Not too long ago, I read an article by someone who wrote that he had never been dumped. As I considered his story, I realized that I, too, have always been the one to instigate a break-up. Always, that is, except once.
It was at Venice Beach, California in 1987. I met Karl (not his real name) at the restaurant where I worked. The restaurant, which is no longer there, sat at the corner of Brooks Avenue and the boardwalk.
Karl was a guitarist in a hardcore band and lived further down the boardwalk in an apartment he said was sublet from a well-known hardcore singer. It was Venice Beach, it was the 80s, and I really had no reason not to believe him.
After all, I had met and spoken with the singer at length myself in Phoenix and I knew he was a real person who would live in a real place somewhere when he wasn’t on tour. Why not sublet to another musician?
The first time Karl took me to his place, I made us lunch while he played his acoustic guitar and sang for me. I had heard his band on tape, and I remember being surprised when I realized that he was singing those same songs in a much slower, melodic way.
When I listen to hardcore or heavy metal, I don’t always know exactly what they are singing about, because I can’t understand the words. At least, not right away. This band was singing about peace, love, and hope in the same voices others sang about anger, war, and despair.
I was impressed. It made me happy. I thought I was in love.
This was really pretty stupid considering I had only recently broken away from a really bad marriage and was in the midst of self-discovery and growth. Nevertheless, if nothing else I had a crush.
If I’m fully honest, it wasn’t the first time I felt that way about a musician who was kind to me, paid attention to me, and gave me the impression he might like me. I didn’t actually date most of them, though. I admired them from afar, imagining scenarios where I was dating them, and writing bad poetry.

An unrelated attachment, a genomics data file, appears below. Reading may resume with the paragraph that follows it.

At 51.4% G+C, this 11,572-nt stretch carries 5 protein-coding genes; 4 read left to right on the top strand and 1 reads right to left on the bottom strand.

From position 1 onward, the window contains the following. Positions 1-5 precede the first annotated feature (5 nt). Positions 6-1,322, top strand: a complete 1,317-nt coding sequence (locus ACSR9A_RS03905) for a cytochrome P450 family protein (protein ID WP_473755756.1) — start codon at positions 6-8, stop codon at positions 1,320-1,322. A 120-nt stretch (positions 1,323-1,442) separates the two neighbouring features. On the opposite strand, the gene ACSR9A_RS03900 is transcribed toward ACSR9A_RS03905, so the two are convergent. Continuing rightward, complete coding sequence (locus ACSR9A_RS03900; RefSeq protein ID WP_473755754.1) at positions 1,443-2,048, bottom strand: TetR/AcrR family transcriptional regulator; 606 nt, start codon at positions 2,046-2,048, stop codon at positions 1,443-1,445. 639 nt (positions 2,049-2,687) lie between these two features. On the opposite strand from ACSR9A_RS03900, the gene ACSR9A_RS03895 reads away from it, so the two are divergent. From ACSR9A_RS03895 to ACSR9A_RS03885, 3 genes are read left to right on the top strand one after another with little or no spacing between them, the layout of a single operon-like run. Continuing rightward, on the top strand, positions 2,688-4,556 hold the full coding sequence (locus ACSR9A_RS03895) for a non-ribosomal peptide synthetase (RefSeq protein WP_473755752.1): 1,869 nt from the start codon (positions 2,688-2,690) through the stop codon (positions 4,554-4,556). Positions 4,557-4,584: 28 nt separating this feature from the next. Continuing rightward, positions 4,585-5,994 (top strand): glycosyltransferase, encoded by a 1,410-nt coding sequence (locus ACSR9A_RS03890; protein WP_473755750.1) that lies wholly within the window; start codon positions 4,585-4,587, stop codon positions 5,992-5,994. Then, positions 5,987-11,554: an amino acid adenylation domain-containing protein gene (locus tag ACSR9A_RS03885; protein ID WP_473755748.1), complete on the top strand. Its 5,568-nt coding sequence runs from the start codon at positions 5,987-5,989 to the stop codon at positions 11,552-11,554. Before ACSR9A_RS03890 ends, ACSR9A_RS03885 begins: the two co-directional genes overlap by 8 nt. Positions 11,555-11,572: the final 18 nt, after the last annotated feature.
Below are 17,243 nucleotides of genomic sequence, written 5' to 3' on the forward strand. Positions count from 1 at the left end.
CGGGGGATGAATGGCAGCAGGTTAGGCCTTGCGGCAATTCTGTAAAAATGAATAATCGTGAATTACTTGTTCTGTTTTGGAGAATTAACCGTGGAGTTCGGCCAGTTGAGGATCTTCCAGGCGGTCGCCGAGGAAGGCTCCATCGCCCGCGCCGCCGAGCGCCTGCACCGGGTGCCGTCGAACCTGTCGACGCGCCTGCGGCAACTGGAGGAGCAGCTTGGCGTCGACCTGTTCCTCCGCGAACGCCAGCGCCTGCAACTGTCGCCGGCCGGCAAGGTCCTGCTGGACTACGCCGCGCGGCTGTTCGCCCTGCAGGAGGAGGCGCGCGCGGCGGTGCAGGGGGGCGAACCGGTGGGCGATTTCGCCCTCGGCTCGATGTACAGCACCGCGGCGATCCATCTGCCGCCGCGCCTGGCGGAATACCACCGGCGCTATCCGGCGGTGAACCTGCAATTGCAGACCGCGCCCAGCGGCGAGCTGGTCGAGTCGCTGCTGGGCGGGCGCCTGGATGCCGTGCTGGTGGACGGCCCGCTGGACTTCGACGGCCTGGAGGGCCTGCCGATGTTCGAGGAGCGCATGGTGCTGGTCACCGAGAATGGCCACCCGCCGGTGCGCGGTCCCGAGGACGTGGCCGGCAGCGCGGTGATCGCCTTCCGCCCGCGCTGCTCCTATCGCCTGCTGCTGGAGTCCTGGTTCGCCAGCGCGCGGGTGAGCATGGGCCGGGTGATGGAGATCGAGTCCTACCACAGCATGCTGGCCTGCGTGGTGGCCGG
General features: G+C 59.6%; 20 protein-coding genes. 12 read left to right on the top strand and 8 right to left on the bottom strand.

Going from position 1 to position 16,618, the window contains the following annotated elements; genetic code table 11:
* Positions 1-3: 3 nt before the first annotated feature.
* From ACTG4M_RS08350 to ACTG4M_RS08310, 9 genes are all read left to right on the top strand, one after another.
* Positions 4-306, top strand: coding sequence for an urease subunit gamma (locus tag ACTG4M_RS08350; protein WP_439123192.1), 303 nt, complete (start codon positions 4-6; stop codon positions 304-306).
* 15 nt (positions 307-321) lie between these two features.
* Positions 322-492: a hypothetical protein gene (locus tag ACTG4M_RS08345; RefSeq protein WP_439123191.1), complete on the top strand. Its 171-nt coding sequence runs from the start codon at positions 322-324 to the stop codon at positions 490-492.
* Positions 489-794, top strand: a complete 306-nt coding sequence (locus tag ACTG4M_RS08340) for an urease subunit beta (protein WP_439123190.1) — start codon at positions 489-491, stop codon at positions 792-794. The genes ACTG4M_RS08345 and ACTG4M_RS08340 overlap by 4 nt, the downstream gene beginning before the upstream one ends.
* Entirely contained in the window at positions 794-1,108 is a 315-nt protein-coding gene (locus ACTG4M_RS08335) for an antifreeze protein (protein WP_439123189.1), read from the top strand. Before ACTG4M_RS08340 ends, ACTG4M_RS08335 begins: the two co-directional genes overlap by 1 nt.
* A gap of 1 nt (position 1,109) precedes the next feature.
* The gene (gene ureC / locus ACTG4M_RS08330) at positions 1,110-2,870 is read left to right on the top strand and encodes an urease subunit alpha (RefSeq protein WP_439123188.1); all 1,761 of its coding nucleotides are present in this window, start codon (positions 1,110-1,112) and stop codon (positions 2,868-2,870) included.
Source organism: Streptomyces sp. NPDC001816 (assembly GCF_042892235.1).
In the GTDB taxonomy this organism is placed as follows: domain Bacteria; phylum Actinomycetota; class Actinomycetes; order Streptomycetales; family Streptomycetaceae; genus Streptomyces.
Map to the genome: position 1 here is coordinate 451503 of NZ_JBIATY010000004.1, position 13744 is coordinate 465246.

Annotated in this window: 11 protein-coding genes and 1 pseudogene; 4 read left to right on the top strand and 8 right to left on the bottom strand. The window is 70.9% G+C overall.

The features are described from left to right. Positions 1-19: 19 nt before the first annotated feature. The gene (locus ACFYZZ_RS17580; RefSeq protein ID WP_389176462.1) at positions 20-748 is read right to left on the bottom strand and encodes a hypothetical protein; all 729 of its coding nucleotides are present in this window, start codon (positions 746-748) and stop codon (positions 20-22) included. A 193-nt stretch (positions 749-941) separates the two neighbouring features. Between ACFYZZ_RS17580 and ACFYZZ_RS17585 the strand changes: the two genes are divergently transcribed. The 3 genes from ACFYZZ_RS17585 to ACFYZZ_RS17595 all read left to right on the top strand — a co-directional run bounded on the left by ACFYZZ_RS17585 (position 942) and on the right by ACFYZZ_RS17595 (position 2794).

Karl and I saw each other a few times, but we weren’t in a committed relationship. After the day we had lunch at his apartment, a week or so went by and I hadn’t seen him. I remember writing one of my terrible poems and leaving it for him on a windowsill at the apartment, hoping he would find it.
I was working at the restaurant a couple of days after that when Karl walked in with one of the most beautiful women I had ever seen. She was tall, blonde, and fresh-faced. She was model beautiful, but there was something wholesome and friendly about her.
I felt my heart jump. My face flushed. Then, I smiled when they walked right up to me, because what else could I do?
“Suzy, I want you to be the first to know. I’m getting married.”
Karl went on to introduce his fiance to me. Her smile was genuine as she held her hand out to shake mine. The three of us chatted a bit before my boss began to look like I better get back to work.
Karl’s fiance was from Norway and had a child. They were all going back to Norway, where they would be married. They had been dating for a while, but only became engaged in the past few days.
Karl handed me a folded piece of paper, which I tucked into my pocket as I returned to work. They waved goodbye and I wished them well.
At the end of the day, I sat on the beach and unfolded the piece of paper. It was a poem about love and friendship. It was a poem about compassion and hope, and it was written just for me.
I still have that poem somewhere among my papers. I would love to share it with you, but I couldn’t do that without Karl’s permission. I have no idea where he is, and that’s okay.
I still think about it sometimes, and get the warm fuzzies. I’m not sorry Karl broke up with me. In fact, I’m thankful.
How many other women can say they were dumped in such a nice way?
This story first appeared in Bouncin and Behavin Blogs on Medium.